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Howard Carter (May 9, 1874 – March 2, 1939) was an English archaeologist and Egyptologist, noted as a primary discoverer of the tomb of Tutankhamun. In 1891, at the age of 17, Carter began studying inscriptions and paintings in Egypt. He worked on the excavation of Beni Hasan, the grave site of the princes of Middle Egypt, c. 2000 BC. Later he came under the tutelage of William Flinders Petrie.He is also famous for finding the remains of Queen Hatshepsut's tomb in Deir el-Bahri. In 1899, Carter was offered a job working for the Egyptian Antiquities Service (EAS), from which he resigned as a result of a dispute between Egyptian site guards and a group of French tourists in 1905.

Tutankhamun's tomb

In 1907, after several hard years, Carter was introduced to Lord Carnarvon. Soon, Carter was supervising all of Carnarvon's excavations.Carnarvon financed Carter's search for the tomb of a previously unknown pharaoh, Tutankhamun, whose existence Carter had discovered. After a few months of fruitless searching, Carnarvon was becoming dissatisfied with the lack of return from his investment and, in 1922, he gave Carter one more season of funding to find the tomb.On 4 November 1922, Carter found the steps leading to Tutankhamun's tomb (subsequently designated KV62), by far the best preserved and most intact pharaonic tomb ever found in the Valley of the Kings. He wired Carnarvon to come, and on 26 November 1922, with Carnarvon, Carnarvon's daughter, and others in attendance, Carter made the famous "tiny breach in the top left hand corner" of the doorway, and was able to peer in by the light of a candle and see that many of the gold and ebony treasures were still in place. He did not yet know at that point whether it was "a tomb or merely a cache", but he did see a promising sealed doorway between two sentinel statues. When Carnarvon asked him if he saw anything, Carter replied: "Yes,i see wonderful things". The next several weeks were spent carefully cataloging the contents of the antechamber. On February 16, 1923, Carter opened the sealed doorway, and found that it did indeed lead to a burial chamber, and he got his first glimpse of the sarcophagus of Tutankhamun. All of these discoveries were eagerly covered by the world's press, but most of their representatives were stuck in the hotels; only H. V. Morton was allowed on the scene, and his vivid descriptions helped to cement Carter's reputation with the British public. Carter's own papers suggest that he, Lord Carnarvon and Lady Evelyn Herbert entered the tomb shortly after its discovery – without waiting for the arrival of Egyptian officials (as stipulated in their excavation permit). Artifacts and jewelry from the tomb were found in Carter's home after his death, suggesting that he had violated his permit. When he discovered the tomb, it was said he also found 150 gold amulets and even a death mask weighing 11 kilograms, with which the pharaoh was buried. Carter was thought to have used an axe to retrieve the gold charms and the mummy was broken into 18 pieces. Due to the poor archaeological knowledge at the time, Carter left the mummy for hours without protection under the sun (in November, more than 35 degrees Celsius).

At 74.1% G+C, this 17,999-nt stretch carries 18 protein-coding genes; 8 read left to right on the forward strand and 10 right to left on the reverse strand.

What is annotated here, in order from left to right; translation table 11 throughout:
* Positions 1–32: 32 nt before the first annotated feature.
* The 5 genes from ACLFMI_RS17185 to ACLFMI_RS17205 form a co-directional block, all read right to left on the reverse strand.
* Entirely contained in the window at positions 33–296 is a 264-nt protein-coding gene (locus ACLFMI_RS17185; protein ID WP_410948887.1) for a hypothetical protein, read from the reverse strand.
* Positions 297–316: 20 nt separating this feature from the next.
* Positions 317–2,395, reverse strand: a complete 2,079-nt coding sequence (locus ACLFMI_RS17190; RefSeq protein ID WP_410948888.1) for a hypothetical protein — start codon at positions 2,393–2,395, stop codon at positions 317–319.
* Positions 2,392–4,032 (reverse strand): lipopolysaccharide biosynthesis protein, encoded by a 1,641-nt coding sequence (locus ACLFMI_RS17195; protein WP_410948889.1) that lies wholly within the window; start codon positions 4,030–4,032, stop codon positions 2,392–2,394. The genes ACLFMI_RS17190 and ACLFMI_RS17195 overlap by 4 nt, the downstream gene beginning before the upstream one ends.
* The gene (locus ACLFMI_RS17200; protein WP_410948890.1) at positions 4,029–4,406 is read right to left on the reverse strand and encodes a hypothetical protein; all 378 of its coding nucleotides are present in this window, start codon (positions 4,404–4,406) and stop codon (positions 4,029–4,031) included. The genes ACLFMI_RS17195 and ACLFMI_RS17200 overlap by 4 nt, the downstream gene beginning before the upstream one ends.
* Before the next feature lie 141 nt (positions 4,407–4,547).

Later work and death

Following his extensive finds, Howard Carter retired from archeology and became a collector. He visited the United States in 1924, and gave a series of illustrated lectures in New York City which were attended by very large and enthusiastic audiences, sparking egyptomania in the United States. He died of lymphoma, a type of cancer, in Kensington, London, on March 2, 1939[2] at the age of 64. The archaeologist's death, so long after the opening of the tomb despite being the leader of the expedition, is the most common piece of evidence put forward by skeptics to refute the idea of a curse (the "Curse of the Pharaohs") plaguing the party that violated Tutankhamen's tomb. His living descendants include Valerie Darroch, née Carter, and her family. Howard Carter is buried in Putney Vale Cemetery in London. On his gravestone is written: "May your spirit live, May you spend millions of years, You who love Thebes, Sitting with your face to the north wind, Your eyes beholding happiness" and "O night, spread thy wings over me as the imperishable stars".

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